I would like to investigate in this post the opportunism of the theist. I have been involved in many conversations and debates, and have certainly seen many debates between proponents of most corners of the divides, and there is something which does annoy me. Theists, it seems, like to have their cake and eat it. They seem to enjoy the ‘heads I win, tails you lose’ ethos. There are many arguments where the theist will use the evidence available, in this here world, to support their case. However, if the evidence ran antithetically to the present evidence, they would use this to support their case too.


One example of this would be the fine-tuning argument. What seems to be the reality of this argument? Well, the theist would say that the cosmic constants and physical laws are so finely tuned as to show that the universe was designed for life; that any deviation either way would result in there not being any life. However, to the non-theist, the physical laws are actually much more likely to result in death. There is very little life, comparatively, in the universe, it seems. In fact, the life we do know hangs on a knife-edge. Surely an omnipotent being would produce constants and laws that would comfortably afford life. If such laws did exist, then the theist would just as much argue that this was a sign of life.


So it appears that ANY combination of physical laws existing from entirely ‘finely-tuned’ to ‘blatantly bloody obviously giving life’ are evidence for a Creator God. The theist has his cake and eats it.


It seems that evil also fits the bill. If there was no suffering on earth, well then, God would really be all-loving (you know, just like it is in heaven!).  However, we have a large portion of suffering on earth, and still this is evidence for God. William Lane Craig claims that evil evidences good which is grounded in God. Other theists claim that this much suffering is a corollary of free will, given to us by God. And so on and so forth. No suffering would equal God. Lots of suffering evidently equals God. More cake eaten. In fact, anywhere where an atheist will claim that there is simply not enough evidence, theists usually claim that this evidence is precisely the evidence for God. Yet they would claim exactly the same given a preponderance of evidence. Belief in god comes no matter what the evidence, it appears.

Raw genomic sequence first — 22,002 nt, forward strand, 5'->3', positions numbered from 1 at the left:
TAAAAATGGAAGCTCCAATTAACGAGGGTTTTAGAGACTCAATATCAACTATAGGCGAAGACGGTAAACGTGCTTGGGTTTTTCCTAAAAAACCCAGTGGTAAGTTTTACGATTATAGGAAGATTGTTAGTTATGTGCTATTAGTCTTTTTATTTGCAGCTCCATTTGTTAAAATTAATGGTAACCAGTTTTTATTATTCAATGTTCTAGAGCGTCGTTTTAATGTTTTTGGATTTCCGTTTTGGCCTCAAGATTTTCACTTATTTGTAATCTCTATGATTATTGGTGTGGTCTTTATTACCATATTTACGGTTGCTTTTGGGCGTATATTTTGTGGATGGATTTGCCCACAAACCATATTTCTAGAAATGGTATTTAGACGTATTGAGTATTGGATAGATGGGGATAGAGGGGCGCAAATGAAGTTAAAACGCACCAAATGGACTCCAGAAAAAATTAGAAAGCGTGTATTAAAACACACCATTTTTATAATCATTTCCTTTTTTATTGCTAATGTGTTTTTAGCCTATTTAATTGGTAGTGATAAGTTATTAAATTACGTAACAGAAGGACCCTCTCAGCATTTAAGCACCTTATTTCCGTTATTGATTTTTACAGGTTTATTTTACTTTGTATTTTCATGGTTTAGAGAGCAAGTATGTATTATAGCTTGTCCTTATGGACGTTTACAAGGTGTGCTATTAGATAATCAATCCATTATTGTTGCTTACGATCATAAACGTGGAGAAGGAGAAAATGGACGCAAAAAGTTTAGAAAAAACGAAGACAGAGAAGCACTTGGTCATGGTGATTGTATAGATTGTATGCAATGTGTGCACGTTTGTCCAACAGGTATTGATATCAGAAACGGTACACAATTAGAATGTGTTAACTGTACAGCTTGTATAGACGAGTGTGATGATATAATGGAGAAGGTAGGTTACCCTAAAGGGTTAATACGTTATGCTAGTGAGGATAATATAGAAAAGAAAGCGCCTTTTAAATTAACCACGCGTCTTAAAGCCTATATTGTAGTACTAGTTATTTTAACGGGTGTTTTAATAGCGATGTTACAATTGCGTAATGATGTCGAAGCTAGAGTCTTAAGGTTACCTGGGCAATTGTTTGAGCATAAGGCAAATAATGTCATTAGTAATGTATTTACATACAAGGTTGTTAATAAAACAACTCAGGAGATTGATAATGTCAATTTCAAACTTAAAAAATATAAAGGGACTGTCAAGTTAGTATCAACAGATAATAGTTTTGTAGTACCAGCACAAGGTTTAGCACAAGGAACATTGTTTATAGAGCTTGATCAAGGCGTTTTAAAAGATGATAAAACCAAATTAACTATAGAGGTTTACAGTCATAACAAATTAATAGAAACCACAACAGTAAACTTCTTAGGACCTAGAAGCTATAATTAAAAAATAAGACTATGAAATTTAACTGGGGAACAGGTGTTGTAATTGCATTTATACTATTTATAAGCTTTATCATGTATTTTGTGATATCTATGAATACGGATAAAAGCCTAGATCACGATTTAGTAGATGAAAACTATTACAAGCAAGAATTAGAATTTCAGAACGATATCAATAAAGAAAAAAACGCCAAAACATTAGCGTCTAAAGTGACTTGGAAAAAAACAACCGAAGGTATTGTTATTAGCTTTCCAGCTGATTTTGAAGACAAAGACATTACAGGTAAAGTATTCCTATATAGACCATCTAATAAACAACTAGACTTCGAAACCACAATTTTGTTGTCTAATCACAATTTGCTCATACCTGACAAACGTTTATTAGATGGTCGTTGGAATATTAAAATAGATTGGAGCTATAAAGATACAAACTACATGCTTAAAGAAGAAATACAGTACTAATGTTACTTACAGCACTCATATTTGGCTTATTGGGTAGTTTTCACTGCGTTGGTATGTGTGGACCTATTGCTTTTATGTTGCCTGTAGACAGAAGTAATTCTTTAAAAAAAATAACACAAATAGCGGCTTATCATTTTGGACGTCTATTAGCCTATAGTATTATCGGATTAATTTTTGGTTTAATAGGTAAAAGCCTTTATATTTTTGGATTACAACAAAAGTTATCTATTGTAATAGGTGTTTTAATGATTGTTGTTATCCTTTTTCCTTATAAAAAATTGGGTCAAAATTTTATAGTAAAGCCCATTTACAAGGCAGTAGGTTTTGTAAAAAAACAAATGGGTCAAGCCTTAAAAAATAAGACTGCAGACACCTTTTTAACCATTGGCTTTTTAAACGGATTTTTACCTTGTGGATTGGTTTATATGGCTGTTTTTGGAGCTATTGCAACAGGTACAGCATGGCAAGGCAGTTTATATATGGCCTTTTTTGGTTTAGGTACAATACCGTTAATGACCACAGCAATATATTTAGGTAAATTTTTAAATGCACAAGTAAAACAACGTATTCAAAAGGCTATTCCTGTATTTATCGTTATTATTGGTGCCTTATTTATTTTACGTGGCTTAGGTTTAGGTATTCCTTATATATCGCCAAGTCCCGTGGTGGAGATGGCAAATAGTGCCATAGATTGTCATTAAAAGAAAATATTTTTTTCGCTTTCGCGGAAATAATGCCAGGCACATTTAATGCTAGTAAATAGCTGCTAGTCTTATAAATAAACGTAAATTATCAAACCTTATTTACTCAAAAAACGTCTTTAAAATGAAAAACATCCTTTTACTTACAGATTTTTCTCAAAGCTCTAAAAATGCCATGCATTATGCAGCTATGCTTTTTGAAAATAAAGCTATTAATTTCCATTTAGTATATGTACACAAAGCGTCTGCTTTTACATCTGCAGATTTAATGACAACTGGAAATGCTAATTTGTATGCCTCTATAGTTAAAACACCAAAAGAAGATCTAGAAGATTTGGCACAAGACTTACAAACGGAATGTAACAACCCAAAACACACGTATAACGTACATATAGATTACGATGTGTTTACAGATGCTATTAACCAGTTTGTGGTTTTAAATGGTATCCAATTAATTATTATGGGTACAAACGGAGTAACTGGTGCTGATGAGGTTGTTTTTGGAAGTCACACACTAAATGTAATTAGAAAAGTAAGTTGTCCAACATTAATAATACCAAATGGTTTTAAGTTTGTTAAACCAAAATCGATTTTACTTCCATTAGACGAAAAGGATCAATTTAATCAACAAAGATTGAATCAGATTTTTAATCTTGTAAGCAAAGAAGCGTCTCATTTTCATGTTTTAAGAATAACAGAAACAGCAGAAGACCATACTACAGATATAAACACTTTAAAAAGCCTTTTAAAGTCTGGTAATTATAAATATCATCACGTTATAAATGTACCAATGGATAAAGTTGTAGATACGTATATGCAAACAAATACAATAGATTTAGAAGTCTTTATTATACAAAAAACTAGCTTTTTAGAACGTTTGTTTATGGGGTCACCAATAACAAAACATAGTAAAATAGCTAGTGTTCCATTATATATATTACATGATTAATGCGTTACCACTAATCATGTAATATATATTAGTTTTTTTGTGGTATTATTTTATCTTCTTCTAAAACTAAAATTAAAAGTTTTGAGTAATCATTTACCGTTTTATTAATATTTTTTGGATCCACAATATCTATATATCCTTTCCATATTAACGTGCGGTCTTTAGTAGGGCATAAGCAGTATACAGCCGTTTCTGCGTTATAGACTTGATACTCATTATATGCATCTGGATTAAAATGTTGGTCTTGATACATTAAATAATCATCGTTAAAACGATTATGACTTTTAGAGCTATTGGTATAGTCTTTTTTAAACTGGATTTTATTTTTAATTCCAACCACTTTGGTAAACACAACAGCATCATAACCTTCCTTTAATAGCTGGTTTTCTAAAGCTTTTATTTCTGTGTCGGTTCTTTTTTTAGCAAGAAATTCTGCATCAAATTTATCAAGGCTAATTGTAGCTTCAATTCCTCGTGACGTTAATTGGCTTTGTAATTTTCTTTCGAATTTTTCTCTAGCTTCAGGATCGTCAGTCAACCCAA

The issue is this. We have an idea of what a universe designed by an omni God would look like. And many of us contest that such a universe would look like this one. But theists agree that this is the universe we have, and they need it to be designed and actualised by their God. Thus ideas of what a God would create and what one has created are then conflated.


Heads they win. Tails we lose.